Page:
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Saturday, August 1, 2020

Movies About Writers Are Not About Writing

      Early in "Limitless" (2011), moviegoers see Bradley Cooper leaning over a keyboard, hands pressed prayerfully to face, waiting in agony for the words. Salvation arrives in the form of a pill that allows Cooper's character, the writer Eddie Morra, to use 100 percent of his brain instead of just 20. The words start coming, clear and fast; indeed, Eddie becomes so lucid that he gives up authorship for day-trading.

     Because no one wants to watch somebody typing, Hollywood often makes movies about writers who stop writing. It's easier, and more entertaining, to show them being…destroyed by fame or drink or premature success.

     On film, authorship is mostly a matter of occupational hazard. Woody Allen's "Deconstructing Harry" (1997) offers a look at a novelist who writes from his own life, infuriating lovers and family members, "Wonder Boys"(2000), made from Michael Chabon's novel, combines New York trade publishing with the provincial world of a M.F.A. [Masters of Fine Arts] workshops….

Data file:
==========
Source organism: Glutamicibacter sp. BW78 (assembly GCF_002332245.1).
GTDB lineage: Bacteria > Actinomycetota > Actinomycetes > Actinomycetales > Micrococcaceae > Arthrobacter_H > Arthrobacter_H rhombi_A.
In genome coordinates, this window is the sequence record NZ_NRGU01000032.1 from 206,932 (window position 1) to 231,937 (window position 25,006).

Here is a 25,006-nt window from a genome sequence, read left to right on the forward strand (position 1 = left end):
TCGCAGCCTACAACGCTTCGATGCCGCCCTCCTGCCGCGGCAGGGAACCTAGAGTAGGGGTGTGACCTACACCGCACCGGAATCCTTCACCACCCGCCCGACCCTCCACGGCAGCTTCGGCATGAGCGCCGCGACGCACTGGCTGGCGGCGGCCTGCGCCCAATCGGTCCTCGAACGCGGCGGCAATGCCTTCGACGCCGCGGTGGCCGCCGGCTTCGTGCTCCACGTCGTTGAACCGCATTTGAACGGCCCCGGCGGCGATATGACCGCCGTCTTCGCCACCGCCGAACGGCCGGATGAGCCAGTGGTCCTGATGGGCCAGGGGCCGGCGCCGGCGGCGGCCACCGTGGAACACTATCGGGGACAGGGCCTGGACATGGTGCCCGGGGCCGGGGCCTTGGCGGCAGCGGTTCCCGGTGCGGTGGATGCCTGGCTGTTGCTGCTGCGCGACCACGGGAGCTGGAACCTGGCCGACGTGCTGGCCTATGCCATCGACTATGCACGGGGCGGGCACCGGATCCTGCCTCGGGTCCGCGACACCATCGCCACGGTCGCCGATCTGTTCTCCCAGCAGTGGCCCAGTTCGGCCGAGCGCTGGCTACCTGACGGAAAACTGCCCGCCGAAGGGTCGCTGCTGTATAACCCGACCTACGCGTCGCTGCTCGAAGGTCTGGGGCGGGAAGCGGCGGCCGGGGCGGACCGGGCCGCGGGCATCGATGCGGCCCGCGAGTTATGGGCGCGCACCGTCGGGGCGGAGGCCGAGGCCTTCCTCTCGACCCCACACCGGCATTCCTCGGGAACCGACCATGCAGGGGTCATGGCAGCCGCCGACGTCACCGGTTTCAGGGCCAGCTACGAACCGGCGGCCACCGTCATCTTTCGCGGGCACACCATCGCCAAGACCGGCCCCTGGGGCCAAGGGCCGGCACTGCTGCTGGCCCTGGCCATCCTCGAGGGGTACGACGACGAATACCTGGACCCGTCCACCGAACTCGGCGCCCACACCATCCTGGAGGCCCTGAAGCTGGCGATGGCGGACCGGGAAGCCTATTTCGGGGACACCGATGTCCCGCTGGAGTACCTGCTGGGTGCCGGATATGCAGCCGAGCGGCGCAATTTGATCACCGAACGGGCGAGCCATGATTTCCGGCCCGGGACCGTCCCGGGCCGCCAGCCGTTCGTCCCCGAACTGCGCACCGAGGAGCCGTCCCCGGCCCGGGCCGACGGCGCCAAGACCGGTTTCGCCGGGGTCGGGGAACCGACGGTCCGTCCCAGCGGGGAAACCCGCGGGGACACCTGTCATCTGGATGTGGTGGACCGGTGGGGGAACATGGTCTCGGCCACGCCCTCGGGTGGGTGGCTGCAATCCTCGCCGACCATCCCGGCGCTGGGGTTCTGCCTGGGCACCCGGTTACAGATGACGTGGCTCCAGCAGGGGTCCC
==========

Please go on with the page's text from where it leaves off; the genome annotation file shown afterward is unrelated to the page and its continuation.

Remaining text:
The hard part is always trying to show writers doing what they actually do. The Michael Douglas character occasionally sits at his Selectric wearing a woman's bathrobe, like a pitcher's lucky underwear, trying to summon more phrases for his already overlong, inert manuscript.

     Martin Amis once observed that "a writer is, on the whole, most alive when alone." That's when he gets "on with the business of imagining other people." And that's why movies do a much better job of admiring authorship rather than conveying it.

Thomas Mallon, "Why Is It So Hard to Capture the Writer on Film?" The New York Times Book Review, May 4, 2014 

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